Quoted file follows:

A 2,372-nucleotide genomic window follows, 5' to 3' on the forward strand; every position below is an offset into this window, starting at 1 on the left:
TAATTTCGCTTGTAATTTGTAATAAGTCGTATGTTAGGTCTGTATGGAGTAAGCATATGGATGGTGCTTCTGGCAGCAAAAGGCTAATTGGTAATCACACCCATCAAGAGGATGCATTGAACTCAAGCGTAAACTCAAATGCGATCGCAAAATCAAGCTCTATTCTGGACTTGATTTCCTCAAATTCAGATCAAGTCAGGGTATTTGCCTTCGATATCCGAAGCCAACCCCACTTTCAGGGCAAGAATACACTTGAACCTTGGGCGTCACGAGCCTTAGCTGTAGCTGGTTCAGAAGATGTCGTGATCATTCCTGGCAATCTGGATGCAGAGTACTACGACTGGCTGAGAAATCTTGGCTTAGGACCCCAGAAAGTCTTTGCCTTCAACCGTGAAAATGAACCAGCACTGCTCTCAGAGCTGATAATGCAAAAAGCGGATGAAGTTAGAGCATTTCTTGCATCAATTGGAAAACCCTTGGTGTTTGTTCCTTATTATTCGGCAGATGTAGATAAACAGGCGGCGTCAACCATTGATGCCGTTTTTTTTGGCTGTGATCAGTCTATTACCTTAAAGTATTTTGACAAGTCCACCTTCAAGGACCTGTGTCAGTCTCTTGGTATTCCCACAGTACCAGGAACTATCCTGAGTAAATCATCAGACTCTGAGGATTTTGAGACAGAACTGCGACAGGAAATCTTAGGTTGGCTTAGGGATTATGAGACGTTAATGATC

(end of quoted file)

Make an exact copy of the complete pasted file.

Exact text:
A 2,372-nucleotide genomic window follows, 5' to 3' on the forward strand; every position below is an offset into this window, starting at 1 on the left:
TAATTTCGCTTGTAATTTGTAATAAGTCGTATGTTAGGTCTGTATGGAGTAAGCATATGGATGGTGCTTCTGGCAGCAAAAGGCTAATTGGTAATCACACCCATCAAGAGGATGCATTGAACTCAAGCGTAAACTCAAATGCGATCGCAAAATCAAGCTCTATTCTGGACTTGATTTCCTCAAATTCAGATCAAGTCAGGGTATTTGCCTTCGATATCCGAAGCCAACCCCACTTTCAGGGCAAGAATACACTTGAACCTTGGGCGTCACGAGCCTTAGCTGTAGCTGGTTCAGAAGATGTCGTGATCATTCCTGGCAATCTGGATGCAGAGTACTACGACTGGCTGAGAAATCTTGGCTTAGGACCCCAGAAAGTCTTTGCCTTCAACCGTGAAAATGAACCAGCACTGCTCTCAGAGCTGATAATGCAAAAAGCGGATGAAGTTAGAGCATTTCTTGCATCAATTGGAAAACCCTTGGTGTTTGTTCCTTATTATTCGGCAGATGTAGATAAACAGGCGGCGTCAACCATTGATGCCGTTTTTTTTGGCTGTGATCAGTCTATTACCTTAAAGTATTTTGACAAGTCCACCTTCAAGGACCTGTGTCAGTCTCTTGGTATTCCCACAGTACCAGGAACTATCCTGAGTAAATCATCAGACTCTGAGGATTTTGAGACAGAACTGCGACAGGAAATCTTAGGTTGGCTTAGGGATTATGAGACGTTAATGATC